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Review: Muang Lao Cuisine in Fort Worth

Muang Lao Cuisine 5111 N. Beach St., No. 180 Fort Worth 682-647-1197 Hours: 11 a.m.-9 p.m. Monday through Saturday; closed Sunday http://www.muanglaocuisine.net


Posted 6:32pm on Tuesday, Mar. 12, 2013

Allergies have me in a drowsy stupor lately, and no amount of sugar or coffee can keep me alert enough to seem interested in my co-workers’ idle conversations. I really need something piquant to jolt myself back to awareness.

That’s where Muang Lao Cuisine comes in, a Fort Worth restaurant that serves both Thai and Laotian dishes.

This is my first experience with Laotian food, but the cuisine is very similar to Thai. The two countries share a border, after all.

The Laotian dishes are few at Muang, but they are also the most requested (especially for take-out). Dishes like the papaya salad ($7) with lime, pepper and garlic; and the larb salad ($10) with minced beef, chicken and pork in lime, fly out the door.

But the Lao beef jerky ($6) and Lao sausage ($6) are the two bestsellers.

The jerky, served with green onions, is a staple in Laotian households. It’s thicker than traditional jerky and not as chewy. It has a crispy exterior and a semi-tender inside, again, unlike traditional jerky.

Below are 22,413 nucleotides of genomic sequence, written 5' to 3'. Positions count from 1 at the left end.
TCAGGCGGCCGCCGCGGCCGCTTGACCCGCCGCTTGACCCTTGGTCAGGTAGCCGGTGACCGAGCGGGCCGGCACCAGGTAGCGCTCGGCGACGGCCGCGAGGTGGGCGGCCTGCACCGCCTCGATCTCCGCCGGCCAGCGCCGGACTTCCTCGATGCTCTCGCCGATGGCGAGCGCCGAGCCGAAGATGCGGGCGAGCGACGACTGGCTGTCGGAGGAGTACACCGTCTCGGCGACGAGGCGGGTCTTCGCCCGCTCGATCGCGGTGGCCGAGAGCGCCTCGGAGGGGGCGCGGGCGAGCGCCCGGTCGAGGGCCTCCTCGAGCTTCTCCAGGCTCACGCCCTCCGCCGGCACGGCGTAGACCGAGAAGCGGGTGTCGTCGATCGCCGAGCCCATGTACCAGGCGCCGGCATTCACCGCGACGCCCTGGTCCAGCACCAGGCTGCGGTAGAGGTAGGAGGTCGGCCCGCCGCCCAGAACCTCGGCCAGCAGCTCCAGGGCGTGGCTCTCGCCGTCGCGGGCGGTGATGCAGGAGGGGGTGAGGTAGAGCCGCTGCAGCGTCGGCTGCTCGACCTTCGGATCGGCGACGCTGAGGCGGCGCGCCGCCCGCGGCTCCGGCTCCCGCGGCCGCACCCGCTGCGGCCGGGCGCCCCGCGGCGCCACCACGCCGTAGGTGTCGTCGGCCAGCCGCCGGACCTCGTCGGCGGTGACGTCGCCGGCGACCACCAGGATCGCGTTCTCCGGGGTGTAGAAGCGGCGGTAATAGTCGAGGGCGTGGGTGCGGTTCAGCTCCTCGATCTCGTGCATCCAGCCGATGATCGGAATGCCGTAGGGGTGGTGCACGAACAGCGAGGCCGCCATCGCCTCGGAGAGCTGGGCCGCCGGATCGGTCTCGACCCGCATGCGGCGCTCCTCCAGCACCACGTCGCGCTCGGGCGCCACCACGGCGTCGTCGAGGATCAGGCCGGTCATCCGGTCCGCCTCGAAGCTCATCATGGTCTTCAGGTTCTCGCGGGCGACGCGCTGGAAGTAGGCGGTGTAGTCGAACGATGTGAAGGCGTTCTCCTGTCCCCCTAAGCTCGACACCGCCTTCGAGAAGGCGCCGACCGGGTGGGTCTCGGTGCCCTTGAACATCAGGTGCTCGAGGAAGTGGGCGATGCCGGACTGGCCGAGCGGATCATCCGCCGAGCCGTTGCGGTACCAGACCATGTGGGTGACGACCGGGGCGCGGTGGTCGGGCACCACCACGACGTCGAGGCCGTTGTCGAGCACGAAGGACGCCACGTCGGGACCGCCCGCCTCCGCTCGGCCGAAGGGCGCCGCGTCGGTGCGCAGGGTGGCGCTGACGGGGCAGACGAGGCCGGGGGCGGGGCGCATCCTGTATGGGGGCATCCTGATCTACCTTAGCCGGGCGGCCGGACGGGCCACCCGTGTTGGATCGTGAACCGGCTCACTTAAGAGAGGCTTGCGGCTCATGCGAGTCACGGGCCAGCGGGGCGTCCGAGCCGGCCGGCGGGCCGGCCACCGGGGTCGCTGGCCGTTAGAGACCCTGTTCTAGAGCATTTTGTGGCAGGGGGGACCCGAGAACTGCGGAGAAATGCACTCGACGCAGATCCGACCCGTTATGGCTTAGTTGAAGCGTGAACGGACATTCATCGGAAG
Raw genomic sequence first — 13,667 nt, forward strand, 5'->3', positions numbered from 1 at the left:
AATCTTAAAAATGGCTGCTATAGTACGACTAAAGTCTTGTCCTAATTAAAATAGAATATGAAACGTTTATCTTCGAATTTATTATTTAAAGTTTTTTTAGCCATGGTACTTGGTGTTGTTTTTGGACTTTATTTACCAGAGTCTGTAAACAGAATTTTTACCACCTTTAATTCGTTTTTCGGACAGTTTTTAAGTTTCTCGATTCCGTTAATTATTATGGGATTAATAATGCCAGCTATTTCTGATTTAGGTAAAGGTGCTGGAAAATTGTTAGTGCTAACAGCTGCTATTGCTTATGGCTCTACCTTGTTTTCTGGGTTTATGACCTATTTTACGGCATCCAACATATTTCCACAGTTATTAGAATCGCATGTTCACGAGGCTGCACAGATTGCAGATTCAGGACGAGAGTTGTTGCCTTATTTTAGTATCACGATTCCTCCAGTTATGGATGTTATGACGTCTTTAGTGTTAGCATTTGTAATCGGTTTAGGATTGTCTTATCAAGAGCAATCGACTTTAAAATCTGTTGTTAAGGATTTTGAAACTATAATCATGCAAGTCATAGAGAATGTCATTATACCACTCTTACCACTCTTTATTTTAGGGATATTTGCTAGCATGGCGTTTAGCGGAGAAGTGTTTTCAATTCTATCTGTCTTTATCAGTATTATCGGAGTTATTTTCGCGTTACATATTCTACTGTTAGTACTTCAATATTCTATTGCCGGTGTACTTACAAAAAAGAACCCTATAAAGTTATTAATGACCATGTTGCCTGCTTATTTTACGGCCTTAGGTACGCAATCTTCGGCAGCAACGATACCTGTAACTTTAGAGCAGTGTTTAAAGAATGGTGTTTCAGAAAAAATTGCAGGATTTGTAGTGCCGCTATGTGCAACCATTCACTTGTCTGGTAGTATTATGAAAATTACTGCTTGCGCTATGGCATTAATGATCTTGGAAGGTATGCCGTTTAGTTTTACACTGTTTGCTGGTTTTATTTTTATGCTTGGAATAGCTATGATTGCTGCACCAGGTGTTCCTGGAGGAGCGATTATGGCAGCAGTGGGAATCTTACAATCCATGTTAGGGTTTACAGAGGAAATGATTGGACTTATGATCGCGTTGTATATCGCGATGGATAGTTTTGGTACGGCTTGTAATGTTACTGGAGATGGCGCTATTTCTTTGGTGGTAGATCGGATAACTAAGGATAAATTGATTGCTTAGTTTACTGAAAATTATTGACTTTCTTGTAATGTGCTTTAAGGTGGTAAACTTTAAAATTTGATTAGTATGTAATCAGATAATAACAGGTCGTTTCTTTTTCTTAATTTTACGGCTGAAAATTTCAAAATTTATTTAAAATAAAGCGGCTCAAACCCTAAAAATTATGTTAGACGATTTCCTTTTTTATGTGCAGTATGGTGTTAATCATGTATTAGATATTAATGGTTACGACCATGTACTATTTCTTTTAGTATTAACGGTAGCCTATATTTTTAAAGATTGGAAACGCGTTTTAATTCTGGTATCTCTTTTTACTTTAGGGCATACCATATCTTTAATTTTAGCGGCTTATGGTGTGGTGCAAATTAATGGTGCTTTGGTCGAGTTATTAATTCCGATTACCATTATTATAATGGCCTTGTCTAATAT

The Lao sausage looks more natural than the sausage we’re used to seeing — its ingredients very discernible. It has a strong and distinct herbal flavor, thanks to a combination of dill, cilantro and other herbs — a unique flavor that perks you right up.

On the Thai side, we went with the classics: fried pot stickers ($7), basil fried rice ($10), pad Thai ($10) and kow poon nam seen (beef noodle soup, $10).

The pot stickers are a crispy starter, served with a snappy garlic soy sauce that whets the senses.

Basil fried rice, with no shortage of basil, is a large, moist portion of rice with crunchy peppers, yellow onions and plenty of meat (we chose chicken). Ordered at “level 1 spicy” (5 being the highest), it was hot enough to keep my eyelids at attention.

And we loved the chili-sweet simplicity of the pad Thai, with its soft noodles, plentiful chicken, bean sprouts, onions, eggs and cubes of tofu.

But the beef noodle soup was the ultimate culmination of everything we tried. It’s a large serving of tender meat (beef) and crunchy vegetables, as in the basil fried rice; a nice balance of sweet and spicy, like in the pad Thai; cabbage and mint leaves; and a flavorful, savory broth that pleasantly lingers on the roof of your mouth after each spoonful.

By the time we got to the soup, I was already on the path to alertness; but just to make sure, some of the spicy broth ended up in my eye while I was intensely slurping some noodles. Totally an accident, but it totally did the trick.

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